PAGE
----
A week of bad news

This was my column on the date indicated above. This post is antedated.

A major earthquake struck Japan and unleashed a tsunami that wrought more devastation on its northeastern coast and sent the rest of the countries in the Pacific basin in panic.

The conflict in Libya reached fever pitch over the weekend as the United Nations Security Council , after expressing “grave concern at the deteriorating situation, the escalation of violence, and the heavy civilian casualties” voted to authorize member states to “act as required to prevent harm to Libyan citizens.” The resolution declared Libyan air space a no-fly zone, strengthened the arms embargo against Libya, and reiterated the freeze on Libyan assets in foreign banks.

Although Libyan despot Muammar Gadhafi promised to abide by the UN Security Council resolution, he nevertheless dashed off angry letters to the Council and the Presidents of the United States of America and France. He denounced the foreign intervention in what he called a purely internal affair. In a move eerily reminiscent of Ferdinand Marcos’ machinations before he was ousted from power by a mass-based uprising, the Libyan dictator blamed everyone else but himself including the international terrorist network Al Qaeda for Libya’s current woes. At least most of our overseas Filipino workers are already home safe except for a few thousands, mostly nurses, who continue to courageously man hospitals.

What has become an even bigger cause of concern is that the internal conflict that besieged Egypt and then Libya has spilled over to other Middle Eastern countries as well. Also last week, forces from the United Arab Emirates and Saudi Arabia staged a military intervention in Bahrain in an effort to keep the ruling group in power. The potential fallout from the power struggle between the Sunni Muslims (the ruling power in Saudi Arabia and UAE) and the Shiite Muslims (the ruling power in Iran and Lebanon) has graver consequence to the world, and to the Philippines in particular.

Saudi Arabia, for instance, is one of the world’s strategic supplier of oil. We all know what happens every single time the supply of oil is impeded somehow – the world is sent into a tailspin of debacles as prices of commodities go haywire. Already, the prophets of doom have been having a field day issuing various doomsday scenarios. One such scenario is that prices of oil in the Philippines will jump dramatically overnight and will hover around the P100-200 per liter range. I dread the thought of what this would mean to a country such as ours, which is heavily dependent on oil for practically everything - from electricity to transportation.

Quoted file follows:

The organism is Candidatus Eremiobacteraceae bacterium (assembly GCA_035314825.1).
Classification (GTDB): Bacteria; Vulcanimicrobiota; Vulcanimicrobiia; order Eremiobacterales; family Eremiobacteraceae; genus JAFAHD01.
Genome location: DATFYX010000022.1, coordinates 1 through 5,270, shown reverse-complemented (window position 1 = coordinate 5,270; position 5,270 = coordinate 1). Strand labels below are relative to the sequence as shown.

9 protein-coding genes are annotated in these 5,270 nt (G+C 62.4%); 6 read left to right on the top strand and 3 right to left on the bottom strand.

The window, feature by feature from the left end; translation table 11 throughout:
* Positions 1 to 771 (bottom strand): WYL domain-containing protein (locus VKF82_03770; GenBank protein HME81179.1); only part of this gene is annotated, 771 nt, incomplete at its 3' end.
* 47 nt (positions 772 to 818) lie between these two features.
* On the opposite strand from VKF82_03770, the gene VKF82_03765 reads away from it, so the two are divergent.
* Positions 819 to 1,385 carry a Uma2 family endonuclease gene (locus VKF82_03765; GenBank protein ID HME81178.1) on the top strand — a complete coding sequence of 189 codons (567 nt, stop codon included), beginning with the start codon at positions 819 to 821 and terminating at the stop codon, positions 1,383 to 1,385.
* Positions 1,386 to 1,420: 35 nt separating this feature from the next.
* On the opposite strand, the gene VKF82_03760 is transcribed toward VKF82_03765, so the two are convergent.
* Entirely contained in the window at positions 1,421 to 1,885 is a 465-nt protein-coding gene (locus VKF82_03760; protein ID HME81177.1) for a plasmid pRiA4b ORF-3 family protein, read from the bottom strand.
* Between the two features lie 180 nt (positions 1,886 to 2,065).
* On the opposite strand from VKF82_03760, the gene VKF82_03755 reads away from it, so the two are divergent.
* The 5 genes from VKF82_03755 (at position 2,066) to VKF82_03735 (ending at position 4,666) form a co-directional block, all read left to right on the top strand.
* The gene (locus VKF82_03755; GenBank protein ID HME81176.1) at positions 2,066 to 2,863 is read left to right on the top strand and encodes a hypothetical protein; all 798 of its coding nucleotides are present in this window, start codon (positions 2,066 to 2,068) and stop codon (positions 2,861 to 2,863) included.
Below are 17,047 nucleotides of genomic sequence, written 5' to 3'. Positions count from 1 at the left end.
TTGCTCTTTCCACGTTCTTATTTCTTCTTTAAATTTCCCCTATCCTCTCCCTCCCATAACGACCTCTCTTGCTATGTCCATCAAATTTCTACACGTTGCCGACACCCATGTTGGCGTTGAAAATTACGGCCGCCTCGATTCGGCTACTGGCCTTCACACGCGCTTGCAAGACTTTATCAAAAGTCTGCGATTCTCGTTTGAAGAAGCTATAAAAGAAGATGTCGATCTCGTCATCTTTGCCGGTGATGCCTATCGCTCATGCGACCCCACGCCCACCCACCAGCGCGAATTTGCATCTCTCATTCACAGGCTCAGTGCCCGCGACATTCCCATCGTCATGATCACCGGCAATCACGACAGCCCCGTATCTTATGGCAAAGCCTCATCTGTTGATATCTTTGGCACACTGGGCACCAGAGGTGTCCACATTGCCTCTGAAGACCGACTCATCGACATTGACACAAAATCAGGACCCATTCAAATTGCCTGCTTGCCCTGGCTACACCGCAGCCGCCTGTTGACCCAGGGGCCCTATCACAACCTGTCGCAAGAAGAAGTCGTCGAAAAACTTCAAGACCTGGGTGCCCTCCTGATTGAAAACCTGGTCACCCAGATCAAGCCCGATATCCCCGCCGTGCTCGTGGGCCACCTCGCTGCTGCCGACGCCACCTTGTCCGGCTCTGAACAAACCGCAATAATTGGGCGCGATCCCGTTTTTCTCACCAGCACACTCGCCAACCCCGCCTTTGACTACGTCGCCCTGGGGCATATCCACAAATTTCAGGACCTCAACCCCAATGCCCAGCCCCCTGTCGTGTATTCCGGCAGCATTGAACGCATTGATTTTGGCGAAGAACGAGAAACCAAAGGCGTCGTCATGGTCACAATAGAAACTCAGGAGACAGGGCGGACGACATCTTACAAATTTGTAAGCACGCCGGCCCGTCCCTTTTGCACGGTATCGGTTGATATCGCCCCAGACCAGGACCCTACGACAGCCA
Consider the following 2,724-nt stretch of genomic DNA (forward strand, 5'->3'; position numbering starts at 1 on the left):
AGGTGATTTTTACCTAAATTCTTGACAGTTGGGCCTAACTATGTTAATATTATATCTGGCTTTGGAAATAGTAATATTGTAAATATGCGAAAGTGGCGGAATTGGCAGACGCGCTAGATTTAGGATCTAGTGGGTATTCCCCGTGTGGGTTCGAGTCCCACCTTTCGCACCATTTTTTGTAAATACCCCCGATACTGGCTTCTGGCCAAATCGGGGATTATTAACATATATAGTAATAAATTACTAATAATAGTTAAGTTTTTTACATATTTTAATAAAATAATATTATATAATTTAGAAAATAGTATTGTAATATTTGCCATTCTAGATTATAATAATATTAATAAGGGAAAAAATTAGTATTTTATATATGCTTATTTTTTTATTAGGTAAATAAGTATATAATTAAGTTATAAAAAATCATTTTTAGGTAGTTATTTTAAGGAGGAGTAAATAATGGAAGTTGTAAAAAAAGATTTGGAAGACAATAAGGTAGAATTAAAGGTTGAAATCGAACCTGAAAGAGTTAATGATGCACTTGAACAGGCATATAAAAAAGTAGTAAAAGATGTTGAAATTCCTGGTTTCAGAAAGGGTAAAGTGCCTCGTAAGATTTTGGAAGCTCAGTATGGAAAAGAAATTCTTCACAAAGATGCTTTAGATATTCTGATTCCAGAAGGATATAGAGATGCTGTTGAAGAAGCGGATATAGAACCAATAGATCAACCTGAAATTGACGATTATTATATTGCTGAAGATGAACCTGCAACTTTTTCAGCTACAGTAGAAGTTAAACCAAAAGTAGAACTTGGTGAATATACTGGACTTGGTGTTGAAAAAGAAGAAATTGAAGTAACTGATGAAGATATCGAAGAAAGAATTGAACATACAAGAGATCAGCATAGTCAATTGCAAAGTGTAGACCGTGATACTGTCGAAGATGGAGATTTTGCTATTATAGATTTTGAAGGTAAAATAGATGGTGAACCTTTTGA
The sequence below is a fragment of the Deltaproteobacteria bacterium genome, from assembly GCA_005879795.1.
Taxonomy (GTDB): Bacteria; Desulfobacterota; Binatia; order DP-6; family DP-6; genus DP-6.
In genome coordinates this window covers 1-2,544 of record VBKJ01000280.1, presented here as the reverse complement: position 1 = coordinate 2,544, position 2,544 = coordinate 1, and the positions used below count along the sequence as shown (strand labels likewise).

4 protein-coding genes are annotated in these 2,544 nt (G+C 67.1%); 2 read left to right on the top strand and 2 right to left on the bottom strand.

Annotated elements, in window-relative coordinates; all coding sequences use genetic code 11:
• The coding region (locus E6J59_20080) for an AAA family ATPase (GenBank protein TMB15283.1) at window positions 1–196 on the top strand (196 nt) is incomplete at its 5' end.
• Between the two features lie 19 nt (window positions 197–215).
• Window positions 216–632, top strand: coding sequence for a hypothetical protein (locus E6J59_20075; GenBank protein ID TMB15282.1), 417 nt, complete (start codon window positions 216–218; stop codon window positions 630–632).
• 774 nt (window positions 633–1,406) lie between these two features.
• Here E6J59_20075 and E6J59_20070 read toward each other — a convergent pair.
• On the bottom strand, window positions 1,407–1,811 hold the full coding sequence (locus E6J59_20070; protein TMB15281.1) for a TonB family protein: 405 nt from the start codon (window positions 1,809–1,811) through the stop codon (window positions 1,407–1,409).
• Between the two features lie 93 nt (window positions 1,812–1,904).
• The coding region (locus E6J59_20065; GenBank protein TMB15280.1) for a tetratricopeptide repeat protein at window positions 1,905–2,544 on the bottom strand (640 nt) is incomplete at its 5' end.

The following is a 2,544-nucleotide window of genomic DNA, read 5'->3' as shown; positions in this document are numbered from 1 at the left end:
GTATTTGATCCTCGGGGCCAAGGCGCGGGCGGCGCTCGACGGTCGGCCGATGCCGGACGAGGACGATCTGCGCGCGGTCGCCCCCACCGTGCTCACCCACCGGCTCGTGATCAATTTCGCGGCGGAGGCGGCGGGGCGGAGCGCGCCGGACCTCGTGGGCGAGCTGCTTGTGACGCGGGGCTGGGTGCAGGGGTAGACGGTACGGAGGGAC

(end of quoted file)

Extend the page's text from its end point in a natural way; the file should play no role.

Skyrocketing prices are one thing; massive unemployment is another thing. If the unrest in the Middle East escalates into a full-scale conflict we will have a major headache in our hands as millions of overseas Filipino workers in these countries start trooping back home. Obviously we don’t have enough jobs for everyone as yet. If remittances start running dry, which, in case we have forgotten has been what has kept the Philippine economy afloat in the last two decades, then we are clearly in big, big trouble.

As if these were not enough, we were dealt yet another blow in the gut when our neighborhood bully flexed its political muscle yet again.

The Chinese Ambassador to Manila announced also last week that the three Filipinos on death row in China will be executed “sooner or later” despite the reprieve granted a couple of weeks ago after Vice President Jejomar Binay personally made an appeal to the Chinese authorities to spare the lives of the Filipino drug mules. “The verdict is a final verdict,” the ambassador said stoically. Thereupon, the Philippine government made known its intent to prostrate itself once again upon the Chinese authorities. I hate to sound like an insensitive clod, but really, this cycle has got to stop. The reason why we are treated like doormats is precisely because we allow ourselves to be treated like such.

I’ve said this before but I will say it again: I know that it’s impossible to put a price on human lives, but at a certain point we have got to learn how to draw the line between saving lines and saving national pride and honor.

I know what many of you are thinking: Well at least most of the dreadful things that happened last week were warning signs, forebodings in the horizon that may or may not come to pass. Not really. Last week also saw the worst flooding ever in many parts of the Visayas. My home province of Leyte was inundated by heavy rains; so heavy in fact that areas that have never seen flooding suddenly found themselves submerged in several feet of floodwaters.

Our farm in my hometown of Abuyog, for instance, has never been submerged in floodwaters because it rests in relatively higher ground beside a hill. My parents were frantic last week to see floodwaters quickly inundate the area submerging hectares of rice crop. What was heartbreaking, which send a sister into tears, was that the crop was due for harvesting in a few weeks. This sad development was replicated across the whole province as the floodwaters destroyed millions of pesos of crops. My sister sent me a plaintive text message bewailing the tragedy and wondering how farmers would be able to recover from the loss.

In times like these, we can take comfort from the fact that we still have families and friends, that the tragedies may have destroyed material things but have hopefully not broken the spirit. We can definitely learn from the resilience of the Japanese people. There is hope even in the midst of the most abject circumstances.


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